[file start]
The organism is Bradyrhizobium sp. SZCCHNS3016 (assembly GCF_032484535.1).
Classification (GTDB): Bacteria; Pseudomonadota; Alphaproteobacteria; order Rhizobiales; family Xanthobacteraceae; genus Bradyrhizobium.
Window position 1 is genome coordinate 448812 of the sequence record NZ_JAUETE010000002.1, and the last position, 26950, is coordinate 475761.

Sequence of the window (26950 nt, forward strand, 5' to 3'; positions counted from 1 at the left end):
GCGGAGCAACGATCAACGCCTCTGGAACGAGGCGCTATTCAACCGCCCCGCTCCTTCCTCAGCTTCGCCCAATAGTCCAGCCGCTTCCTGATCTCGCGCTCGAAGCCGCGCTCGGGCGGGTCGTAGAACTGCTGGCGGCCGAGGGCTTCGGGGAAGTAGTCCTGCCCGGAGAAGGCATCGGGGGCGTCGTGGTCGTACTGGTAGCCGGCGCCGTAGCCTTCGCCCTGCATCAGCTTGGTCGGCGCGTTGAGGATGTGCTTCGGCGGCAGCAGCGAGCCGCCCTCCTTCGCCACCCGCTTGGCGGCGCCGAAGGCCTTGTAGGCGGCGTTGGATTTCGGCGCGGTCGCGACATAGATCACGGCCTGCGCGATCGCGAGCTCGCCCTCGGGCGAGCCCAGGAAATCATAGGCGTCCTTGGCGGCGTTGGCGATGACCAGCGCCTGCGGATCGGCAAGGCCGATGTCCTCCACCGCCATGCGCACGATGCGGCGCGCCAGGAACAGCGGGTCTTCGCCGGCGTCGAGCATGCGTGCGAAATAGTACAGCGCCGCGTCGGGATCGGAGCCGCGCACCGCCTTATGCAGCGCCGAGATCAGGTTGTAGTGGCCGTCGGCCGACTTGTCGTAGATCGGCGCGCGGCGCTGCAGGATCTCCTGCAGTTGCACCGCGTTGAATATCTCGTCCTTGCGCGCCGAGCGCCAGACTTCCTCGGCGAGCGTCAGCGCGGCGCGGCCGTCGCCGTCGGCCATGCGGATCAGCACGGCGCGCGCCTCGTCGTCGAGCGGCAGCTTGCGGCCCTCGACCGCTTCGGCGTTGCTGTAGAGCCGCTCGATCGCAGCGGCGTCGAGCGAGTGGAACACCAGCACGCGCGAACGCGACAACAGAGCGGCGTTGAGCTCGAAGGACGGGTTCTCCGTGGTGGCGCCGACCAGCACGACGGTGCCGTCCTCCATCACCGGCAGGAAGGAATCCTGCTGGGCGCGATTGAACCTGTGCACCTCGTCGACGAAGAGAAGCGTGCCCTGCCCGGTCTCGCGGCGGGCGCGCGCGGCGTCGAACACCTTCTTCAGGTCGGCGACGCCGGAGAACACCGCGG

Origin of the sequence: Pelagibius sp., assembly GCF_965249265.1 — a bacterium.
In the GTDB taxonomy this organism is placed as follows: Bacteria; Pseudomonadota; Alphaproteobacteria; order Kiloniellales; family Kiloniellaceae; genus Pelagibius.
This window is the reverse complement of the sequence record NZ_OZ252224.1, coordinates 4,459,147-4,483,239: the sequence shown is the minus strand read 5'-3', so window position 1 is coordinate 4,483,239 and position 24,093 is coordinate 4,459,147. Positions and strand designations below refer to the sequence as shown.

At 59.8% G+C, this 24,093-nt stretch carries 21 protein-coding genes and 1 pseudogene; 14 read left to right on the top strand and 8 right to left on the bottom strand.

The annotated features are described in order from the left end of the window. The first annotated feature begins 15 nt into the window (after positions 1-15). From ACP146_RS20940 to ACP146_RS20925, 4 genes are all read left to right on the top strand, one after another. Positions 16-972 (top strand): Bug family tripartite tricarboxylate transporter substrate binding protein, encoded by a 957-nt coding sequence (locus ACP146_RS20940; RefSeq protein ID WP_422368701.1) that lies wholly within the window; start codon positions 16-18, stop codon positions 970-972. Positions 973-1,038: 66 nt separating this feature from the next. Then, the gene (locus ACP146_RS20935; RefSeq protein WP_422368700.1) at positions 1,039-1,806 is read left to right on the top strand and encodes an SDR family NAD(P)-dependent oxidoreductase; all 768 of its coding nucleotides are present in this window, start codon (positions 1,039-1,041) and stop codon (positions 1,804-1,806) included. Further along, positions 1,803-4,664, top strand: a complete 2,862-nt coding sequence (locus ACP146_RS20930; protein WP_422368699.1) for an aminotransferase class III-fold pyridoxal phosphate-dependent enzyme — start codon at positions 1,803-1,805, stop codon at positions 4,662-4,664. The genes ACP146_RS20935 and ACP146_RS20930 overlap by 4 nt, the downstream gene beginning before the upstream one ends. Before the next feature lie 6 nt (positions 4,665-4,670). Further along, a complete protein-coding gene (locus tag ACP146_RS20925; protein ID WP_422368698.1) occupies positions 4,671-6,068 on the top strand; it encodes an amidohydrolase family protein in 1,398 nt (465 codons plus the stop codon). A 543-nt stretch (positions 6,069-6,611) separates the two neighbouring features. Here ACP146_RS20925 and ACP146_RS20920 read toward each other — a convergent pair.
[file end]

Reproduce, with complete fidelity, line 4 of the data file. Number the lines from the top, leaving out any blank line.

Sequence of the window (26950 nt, forward strand, 5' to 3'; positions counted from 1 at the left end):